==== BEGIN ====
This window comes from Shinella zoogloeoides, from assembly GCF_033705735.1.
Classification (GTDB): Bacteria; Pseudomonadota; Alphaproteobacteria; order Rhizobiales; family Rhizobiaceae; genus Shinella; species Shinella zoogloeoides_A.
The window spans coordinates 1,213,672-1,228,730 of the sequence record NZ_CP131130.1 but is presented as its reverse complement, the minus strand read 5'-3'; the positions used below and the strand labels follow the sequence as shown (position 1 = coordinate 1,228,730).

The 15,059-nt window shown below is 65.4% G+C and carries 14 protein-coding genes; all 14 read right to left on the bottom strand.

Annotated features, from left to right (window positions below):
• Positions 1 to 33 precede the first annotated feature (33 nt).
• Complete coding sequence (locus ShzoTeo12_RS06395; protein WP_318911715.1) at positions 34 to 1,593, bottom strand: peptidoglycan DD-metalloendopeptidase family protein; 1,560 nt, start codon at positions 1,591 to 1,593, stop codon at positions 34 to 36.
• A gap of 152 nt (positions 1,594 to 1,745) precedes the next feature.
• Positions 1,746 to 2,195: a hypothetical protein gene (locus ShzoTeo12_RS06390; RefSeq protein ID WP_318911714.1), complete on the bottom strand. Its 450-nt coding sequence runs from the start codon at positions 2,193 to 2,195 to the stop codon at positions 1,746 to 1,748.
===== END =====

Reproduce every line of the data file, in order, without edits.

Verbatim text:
This window comes from Shinella zoogloeoides, from assembly GCF_033705735.1.
Classification (GTDB): Bacteria; Pseudomonadota; Alphaproteobacteria; order Rhizobiales; family Rhizobiaceae; genus Shinella; species Shinella zoogloeoides_A.
The window spans coordinates 1,213,672-1,228,730 of the sequence record NZ_CP131130.1 but is presented as its reverse complement, the minus strand read 5'-3'; the positions used below and the strand labels follow the sequence as shown (position 1 = coordinate 1,228,730).

The 15,059-nt window shown below is 65.4% G+C and carries 14 protein-coding genes; all 14 read right to left on the bottom strand.

Annotated features, from left to right (window positions below):
• Positions 1 to 33 precede the first annotated feature (33 nt).
• Complete coding sequence (locus ShzoTeo12_RS06395; protein WP_318911715.1) at positions 34 to 1,593, bottom strand: peptidoglycan DD-metalloendopeptidase family protein; 1,560 nt, start codon at positions 1,591 to 1,593, stop codon at positions 34 to 36.
• A gap of 152 nt (positions 1,594 to 1,745) precedes the next feature.
• Positions 1,746 to 2,195: a hypothetical protein gene (locus ShzoTeo12_RS06390; RefSeq protein ID WP_318911714.1), complete on the bottom strand. Its 450-nt coding sequence runs from the start codon at positions 2,193 to 2,195 to the stop codon at positions 1,746 to 1,748.